We depend on rich expats worldwide for this one.
PRAGUE, Czech Republic- “Americans have a lot of dumb traditions but this one is actually cool,” spoke a teenage girl standing in the street wearing a princess costume.
How she arrived at her conclusion that out of all of our traditions going out in public dressed up in costumes bumming candy was the least dumb I will never know, but the fact that we were standing in the outskirts of Prague, in a country a good way towards the other side of the world, doing some legit trick or treating was pretty cool.
My two girls like Halloween. They like to get dressed up and run through the streets with masses of other little kids. They like candy.
However, Halloween isn’t really a celebration that much of the world organically celebrates. So when it comes to Halloween we depend on rich expatriates.
It has become a phenomenon: wealthy expatriate communities opening up their neighborhoods for trick or treating on Halloween. They generally live in new housing tracks or urban developments that look exactly like US suburbs that were constructed over the past five or ten years in emerging markets all over the globe to attract high end talent. Once hunkered down within these palisades of internationalism, these people bring their culture with them. At some point someone gets the great idea: hey, let’s have Halloween!
Then all of a sudden these communities that are normally physically and socially far removed from the countries they are positioned in open up their gates and costumed trick or treaters from all over the city rush in — kind of like how the King of Brunei welcomes commoners into his palace once per year.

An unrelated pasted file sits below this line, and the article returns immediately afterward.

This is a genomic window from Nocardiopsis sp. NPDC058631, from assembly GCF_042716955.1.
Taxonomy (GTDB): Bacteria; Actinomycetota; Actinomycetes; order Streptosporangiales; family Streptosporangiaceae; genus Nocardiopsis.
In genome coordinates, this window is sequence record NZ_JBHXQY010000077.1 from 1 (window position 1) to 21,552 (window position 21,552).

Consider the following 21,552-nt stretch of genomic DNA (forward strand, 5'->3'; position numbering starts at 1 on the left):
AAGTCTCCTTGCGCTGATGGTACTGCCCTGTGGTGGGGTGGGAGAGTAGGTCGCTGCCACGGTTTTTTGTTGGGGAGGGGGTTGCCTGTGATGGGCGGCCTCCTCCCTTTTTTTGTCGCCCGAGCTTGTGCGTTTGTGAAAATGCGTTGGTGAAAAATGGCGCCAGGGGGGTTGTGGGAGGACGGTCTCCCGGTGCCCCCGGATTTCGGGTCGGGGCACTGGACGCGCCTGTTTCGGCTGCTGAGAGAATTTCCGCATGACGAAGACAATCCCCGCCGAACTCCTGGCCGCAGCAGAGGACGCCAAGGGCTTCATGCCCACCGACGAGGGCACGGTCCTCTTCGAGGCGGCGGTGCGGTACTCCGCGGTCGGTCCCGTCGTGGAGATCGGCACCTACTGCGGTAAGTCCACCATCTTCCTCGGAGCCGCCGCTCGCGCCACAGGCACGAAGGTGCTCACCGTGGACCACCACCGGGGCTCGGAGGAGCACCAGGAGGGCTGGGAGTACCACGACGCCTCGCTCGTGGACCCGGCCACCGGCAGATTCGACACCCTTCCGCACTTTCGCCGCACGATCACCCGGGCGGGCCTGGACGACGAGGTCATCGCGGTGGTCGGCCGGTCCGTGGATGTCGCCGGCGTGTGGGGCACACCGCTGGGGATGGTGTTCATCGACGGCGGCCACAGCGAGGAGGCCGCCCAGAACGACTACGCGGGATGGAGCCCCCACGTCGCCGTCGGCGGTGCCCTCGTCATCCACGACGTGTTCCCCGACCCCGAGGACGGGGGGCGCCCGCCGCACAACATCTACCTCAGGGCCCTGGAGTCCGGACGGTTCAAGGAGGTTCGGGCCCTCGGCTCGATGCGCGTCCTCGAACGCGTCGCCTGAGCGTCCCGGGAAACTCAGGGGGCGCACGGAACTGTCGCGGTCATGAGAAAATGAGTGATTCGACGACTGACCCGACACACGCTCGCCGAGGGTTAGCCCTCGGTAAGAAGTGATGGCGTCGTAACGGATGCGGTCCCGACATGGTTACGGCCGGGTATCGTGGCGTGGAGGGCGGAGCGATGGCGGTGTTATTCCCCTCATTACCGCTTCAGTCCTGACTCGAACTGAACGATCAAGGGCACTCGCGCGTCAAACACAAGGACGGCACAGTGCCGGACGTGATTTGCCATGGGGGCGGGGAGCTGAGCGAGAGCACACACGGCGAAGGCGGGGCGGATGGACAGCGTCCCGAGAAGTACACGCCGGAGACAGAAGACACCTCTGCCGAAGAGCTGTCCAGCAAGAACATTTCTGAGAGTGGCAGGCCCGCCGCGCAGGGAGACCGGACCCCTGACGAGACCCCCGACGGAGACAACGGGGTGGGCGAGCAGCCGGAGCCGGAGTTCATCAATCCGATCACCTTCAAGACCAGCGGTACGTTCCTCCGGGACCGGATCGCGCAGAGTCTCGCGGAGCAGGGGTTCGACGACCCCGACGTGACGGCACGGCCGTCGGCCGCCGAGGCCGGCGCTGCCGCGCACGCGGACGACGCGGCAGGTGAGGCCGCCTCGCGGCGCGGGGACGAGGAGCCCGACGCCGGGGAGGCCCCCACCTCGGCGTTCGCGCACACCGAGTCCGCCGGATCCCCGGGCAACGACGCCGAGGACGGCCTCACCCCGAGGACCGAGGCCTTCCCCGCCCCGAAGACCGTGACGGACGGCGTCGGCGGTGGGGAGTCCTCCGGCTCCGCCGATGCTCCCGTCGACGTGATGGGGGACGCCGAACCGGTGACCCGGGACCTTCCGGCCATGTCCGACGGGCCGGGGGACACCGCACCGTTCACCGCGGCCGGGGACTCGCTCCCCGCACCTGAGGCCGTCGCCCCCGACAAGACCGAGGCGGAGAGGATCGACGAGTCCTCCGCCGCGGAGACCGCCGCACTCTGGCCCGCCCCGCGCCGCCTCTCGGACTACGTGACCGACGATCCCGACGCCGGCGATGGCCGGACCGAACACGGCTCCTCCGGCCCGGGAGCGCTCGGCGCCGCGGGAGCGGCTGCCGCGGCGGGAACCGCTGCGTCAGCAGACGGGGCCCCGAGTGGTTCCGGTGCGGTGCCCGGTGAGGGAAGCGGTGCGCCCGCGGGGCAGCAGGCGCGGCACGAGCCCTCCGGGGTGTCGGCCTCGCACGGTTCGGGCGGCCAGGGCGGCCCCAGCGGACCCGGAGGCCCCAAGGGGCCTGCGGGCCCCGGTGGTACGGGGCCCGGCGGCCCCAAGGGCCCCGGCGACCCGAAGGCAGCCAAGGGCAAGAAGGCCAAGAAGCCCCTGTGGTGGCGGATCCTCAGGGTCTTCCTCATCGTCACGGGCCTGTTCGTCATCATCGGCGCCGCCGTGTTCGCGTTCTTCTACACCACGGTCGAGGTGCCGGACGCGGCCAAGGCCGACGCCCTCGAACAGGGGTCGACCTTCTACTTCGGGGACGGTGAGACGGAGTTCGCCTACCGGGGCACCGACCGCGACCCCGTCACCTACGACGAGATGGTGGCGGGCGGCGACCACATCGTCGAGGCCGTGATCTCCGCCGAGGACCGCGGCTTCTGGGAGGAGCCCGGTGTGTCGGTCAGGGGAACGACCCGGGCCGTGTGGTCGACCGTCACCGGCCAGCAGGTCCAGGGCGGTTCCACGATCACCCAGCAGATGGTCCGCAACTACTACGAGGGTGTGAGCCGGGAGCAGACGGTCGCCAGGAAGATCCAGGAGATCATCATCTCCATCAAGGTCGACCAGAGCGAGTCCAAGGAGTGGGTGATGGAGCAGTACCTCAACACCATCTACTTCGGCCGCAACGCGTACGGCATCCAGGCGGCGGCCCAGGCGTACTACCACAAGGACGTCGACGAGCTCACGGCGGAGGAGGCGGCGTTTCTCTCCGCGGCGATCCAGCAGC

Last year, we had Halloween in Singapore. We went out to this super rich area chock full of Americans and pillaged their candy.
Halloween in Singapore:
This year, we went out to the Nebusice neighborhood of Prague. My wife read somewhere that they were hosting Halloween this year. We rode an Uber up through dark, tree-enshrouded hills, seemingly going far out of the city.
“Where are we going?” I turned around from the front seat and asked my wife.
She shrugged. She had no idea.
The Uber turned off into what seemed like a suburban village and came to a stop. The streets were dark. Nobody was anywhere. So this is Halloween in Prague?
We got out anyway, and just stood on the street for a moment looking around. It wasn’t necessarily late at night but nothing was open. Hardly even any cars were moving by us. My kids were dressed up in costumes — Petra was a wolf woman with a knife through her head and Rivka was a princess — looking like dumbasses. My wife declared her plan a bust.
Then we saw a gaggle of be-costumed kids run by. Follow them!
They lead us into this obscure and virtually palisaded track community with huge single family houses with garages. It was US suburbia copy and pasted onto the outskirts of Prague. The streets were full of trick or treaters. People from all over the city were running through their lanes and cul-de-sacs. The giant homes were decorated. It was a legit Halloween.
We lilive iin an era where cultures arare becoming so similar that they can seamlessly absorb the traditions of others ands within harhardly a generation unintentionally claim them for themselves. Lines between countries and cultures and people are blurred and nobody knows who we are anymore. Frolicking in the global soup.